DA seeks to revoke probation for man charged with girlfriend’s murder

The Hidalgo County District Attorney’s Office filed paperwork Tuesday to revoke a man’s probation after he was charged Saturday with allegedly murdering his girlfriend.

Mateo Fabian Garza, 41, was arraigned on a murder charge over the weekend after his girlfriend, 41-year-old Melinda Garza, was found dead in a San Juan home Aug. 16. Melinda’s daughter called police to conduct a welfare check on her mother, who family and friends last heard from Aug. 15.

The preliminary autopsy report determined Melinda’s cause of death to be asphyxia, “with evidence of strangulation and blunt force head trauma,” according to a criminal complaint the San Juan Municipal Court released Tuesday. Mateo Garza confessed to her murder, the complaint notes.

He was serving a 10-year probated sentence at the time of the murder, having pleaded guilty in January 2016 to an assault against a family/household member with a previous conviction felony charge stemming from a July 2015 assault against a then-girlfriend. According to the offense report tied to that assault, Garza grabbed her wrist, struck her chest and punched her on the back during an argument over her cellphone.

The third-degree felony carried a prison sentence of two to 10 years, and in exchange for his guilty plea, then-District Judge Rodolfo “Rudy” Delgado sentenced Garza to 10 years in prison, which the judge suspended to 10 years probation. One of the conditions of probation was that Garza not break laws and “avoid injurious or vicious habits,” according to court documents.

The DA’s motion to revoke his probation noted that Garza had failed to report to his community supervision officer on numerous occasions, most recently in May and July of this year.

District Attorney Ricardo Rodriguez said Tuesday that at the time of Garza’s 2016 sentencing, the DA’s Office pushed for him to serve time in prison, hence why prosecutors did not enter into a plea agreement with Garza’s attorney.

“It’s the judge’s discretion to probate (a sentence),” Rodriguez said.

One factor in prosecutors’ decision to not enter into a plea agreement was that Garza had a previous assault causing bodily injury misdemeanor charge stemming from a December 2014 incident with a then-girlfriend. In that incident, Garza punched the woman’s face, causing her to lose consciousness, when she tried to intervene during a verbal dispute between Garza and her cousin, according to the offense report.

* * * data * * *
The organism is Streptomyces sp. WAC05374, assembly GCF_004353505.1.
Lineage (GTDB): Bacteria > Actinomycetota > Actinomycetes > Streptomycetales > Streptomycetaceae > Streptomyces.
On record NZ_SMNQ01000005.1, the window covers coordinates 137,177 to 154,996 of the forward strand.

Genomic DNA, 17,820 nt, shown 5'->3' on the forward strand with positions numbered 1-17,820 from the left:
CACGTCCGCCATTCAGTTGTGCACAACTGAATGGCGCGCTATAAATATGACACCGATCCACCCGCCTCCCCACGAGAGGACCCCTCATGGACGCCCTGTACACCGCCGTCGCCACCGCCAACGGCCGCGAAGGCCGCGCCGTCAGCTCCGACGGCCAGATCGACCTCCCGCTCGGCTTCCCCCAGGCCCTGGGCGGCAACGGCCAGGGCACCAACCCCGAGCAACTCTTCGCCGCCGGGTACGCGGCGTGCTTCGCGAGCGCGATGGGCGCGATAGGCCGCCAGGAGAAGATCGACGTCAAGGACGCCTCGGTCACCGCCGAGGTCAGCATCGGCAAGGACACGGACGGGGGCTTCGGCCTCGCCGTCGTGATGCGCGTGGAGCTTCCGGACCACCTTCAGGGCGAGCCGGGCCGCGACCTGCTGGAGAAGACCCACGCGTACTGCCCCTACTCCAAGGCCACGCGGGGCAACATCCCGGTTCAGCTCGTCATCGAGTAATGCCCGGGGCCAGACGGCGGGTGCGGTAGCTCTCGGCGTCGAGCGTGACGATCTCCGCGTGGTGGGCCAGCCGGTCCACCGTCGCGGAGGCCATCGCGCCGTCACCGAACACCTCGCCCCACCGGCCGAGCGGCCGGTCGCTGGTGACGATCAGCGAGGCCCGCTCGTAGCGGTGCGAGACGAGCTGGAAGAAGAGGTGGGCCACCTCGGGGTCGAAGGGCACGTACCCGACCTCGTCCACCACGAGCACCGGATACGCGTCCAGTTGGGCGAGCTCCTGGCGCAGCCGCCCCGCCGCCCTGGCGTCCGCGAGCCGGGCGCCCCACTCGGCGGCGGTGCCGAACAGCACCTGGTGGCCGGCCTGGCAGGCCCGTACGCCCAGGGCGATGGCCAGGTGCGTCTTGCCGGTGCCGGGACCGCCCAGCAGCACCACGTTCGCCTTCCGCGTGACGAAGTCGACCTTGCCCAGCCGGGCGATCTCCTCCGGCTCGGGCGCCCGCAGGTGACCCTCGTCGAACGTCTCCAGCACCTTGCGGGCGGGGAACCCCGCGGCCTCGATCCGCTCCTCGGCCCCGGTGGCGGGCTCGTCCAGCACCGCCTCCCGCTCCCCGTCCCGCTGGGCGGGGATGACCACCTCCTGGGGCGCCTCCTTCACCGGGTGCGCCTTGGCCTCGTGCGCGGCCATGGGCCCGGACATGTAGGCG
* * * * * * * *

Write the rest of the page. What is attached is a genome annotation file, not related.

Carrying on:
In May 2015, County Court-at-Law Judge Arnoldo Cantu Jr. accepted Garza’s guilty plea for the 2014 assault and sentenced him to six months of probation as part of a plea agreement between prosecutors and Garza’s attorney. Following Garza’s arrest for the July 2015 assault, his probation was revoked in September of that year and he served the remaining 81 days of the probated sentence in county jail.

Rodriguez said the DA’s Office would push for Garza to be sentenced to the maximum 10 years on the assault with a previous conviction charge at the revocation hearing, something that won’t happen until the murder case against him is closed.

“I can tell you that we will prosecute to the fullest of our ability,” the district attorney said in regard to the murder and assault charges.

Once San Juan police finish their investigation into Melinda Garza’s death, the case will be given to the DA’s Office, which in turn will present it to a grand jury to determine whether there is sufficient evidence to indict, or formally charge, Garza with the first-degree felony, which carries up to a life sentence in prison if convicted.

Because a motion to revoke his probation has been filed, Garza will remain in custody at Hidalgo County jail even if he posts his $2.5 million bond, Rodriguez said.

“Nobody should lose their life to domestic violence,” he said. “I don’t want anybody that is going through a domestic violence situation to feel discouraged. Tell a friend, tell law enforcement. Don’t let this be something where someone feels like they can’t get help.”